|Publication number||US5826407 A|
|Application number||US 08/946,162|
|Publication date||Oct 27, 1998|
|Filing date||Oct 7, 1997|
|Priority date||Oct 7, 1997|
|Also published as||WO1999017992A1|
|Publication number||08946162, 946162, US 5826407 A, US 5826407A, US-A-5826407, US5826407 A, US5826407A|
|Inventors||Peter Giacomelli, Joe Kotarski|
|Original Assignee||Tetra Laval Holdings & Finance, S.A.|
|Export Citation||BiBTeX, EndNote, RefMan|
|Patent Citations (17), Referenced by (7), Classifications (32), Legal Events (6)|
|External Links: USPTO, USPTO Assignment, Espacenet|
1. Field of the Invention
This invention relates to workpieces, such as containers erected from foldable blanks, and, more particularly, to a method of ultrasonically vibrating a part of the workpiece, as to effect a seal between portions thereof.
2. Background Art
Paperboard containers are used in a wide range of environments to define receptacles for both non-edible and edible products. In the latter case, it is generally necessary to maintain an aseptic environment within the container receptacle. Thus, hermetic sealing is required at all closure points. This is typically accomplished by coating the paperboard with a thermoplastic material, or other heat-sealable material, and heating discrete regions of the container to effect a seal between abutted portions thereof.
This type of container is commonly filled and sealed in high volumes, with some current lines operating at a rate of 16,000 containers per hour. Designers of filling lines for these containers contend with the competing objectives of filling and sealing the containers at high rates and effecting and maintaining high integrity seals in all critical areas.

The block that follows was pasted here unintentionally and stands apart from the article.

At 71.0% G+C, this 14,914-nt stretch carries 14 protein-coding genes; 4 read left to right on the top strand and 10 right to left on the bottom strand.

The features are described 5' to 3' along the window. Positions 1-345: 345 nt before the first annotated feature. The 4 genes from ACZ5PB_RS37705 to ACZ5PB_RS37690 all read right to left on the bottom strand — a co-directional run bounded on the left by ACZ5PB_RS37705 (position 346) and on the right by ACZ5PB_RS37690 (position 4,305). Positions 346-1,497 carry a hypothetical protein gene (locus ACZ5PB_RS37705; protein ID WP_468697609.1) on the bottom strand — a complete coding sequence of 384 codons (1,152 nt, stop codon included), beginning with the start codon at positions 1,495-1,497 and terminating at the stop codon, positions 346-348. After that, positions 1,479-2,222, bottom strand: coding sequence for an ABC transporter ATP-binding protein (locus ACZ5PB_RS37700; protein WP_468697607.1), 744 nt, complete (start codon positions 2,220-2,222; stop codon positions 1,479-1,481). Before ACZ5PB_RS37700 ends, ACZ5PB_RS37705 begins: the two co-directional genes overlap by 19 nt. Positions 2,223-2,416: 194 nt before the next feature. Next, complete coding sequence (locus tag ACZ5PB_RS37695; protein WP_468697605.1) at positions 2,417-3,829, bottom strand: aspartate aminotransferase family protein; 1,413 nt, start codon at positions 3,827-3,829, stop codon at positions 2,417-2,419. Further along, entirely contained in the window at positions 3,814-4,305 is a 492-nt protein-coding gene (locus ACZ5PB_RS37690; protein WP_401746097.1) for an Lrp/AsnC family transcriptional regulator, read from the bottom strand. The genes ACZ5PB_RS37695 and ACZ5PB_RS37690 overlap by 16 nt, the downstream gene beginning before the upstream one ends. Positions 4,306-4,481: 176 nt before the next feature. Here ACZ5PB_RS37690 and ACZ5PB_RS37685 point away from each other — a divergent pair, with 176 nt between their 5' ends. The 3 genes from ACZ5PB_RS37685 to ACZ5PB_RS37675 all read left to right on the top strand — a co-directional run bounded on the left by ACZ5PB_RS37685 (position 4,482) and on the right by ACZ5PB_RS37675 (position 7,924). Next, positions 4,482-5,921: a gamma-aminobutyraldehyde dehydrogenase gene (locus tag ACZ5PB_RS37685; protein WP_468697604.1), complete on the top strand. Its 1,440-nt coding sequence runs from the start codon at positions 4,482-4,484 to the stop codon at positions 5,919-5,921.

In an exemplary filling line, paperboard blanks are advanced from station to station at which operations are serially performed to initially erect the container, thereafter fill the container, and ultimately close and seal an open end thereof. In the initial erecting stages, the blank is folded, as dictated by preformed fold lines, to define a continuous, peripheral wall structure which bounds a receptacle for product. One end of the container is folded to effect closing thereof. The other end has a filling opening through which product is introduced to the receptacle. After the container advances to, and is filled at, a filling station, the filled container is advanced to another station at which a closure portion of the container is reconfigured to close the filling opening. Commonly, the closure portion has a gabled construction with two gable panels which converge to a plurality of overlying fins. At a sealing station, the fins become captive between facing surfaces, one each on an anvil and a horn/sonotrode. The surfaces are repositioned to produce a predetermined clamping force on the fins. While this clamping force is maintained, the sonotrode is vibrated at ultrasonic frequencies at an operating amplitude for a predetermined time period to heat and thus melt the heat-sealable material to effect a seal between the fins.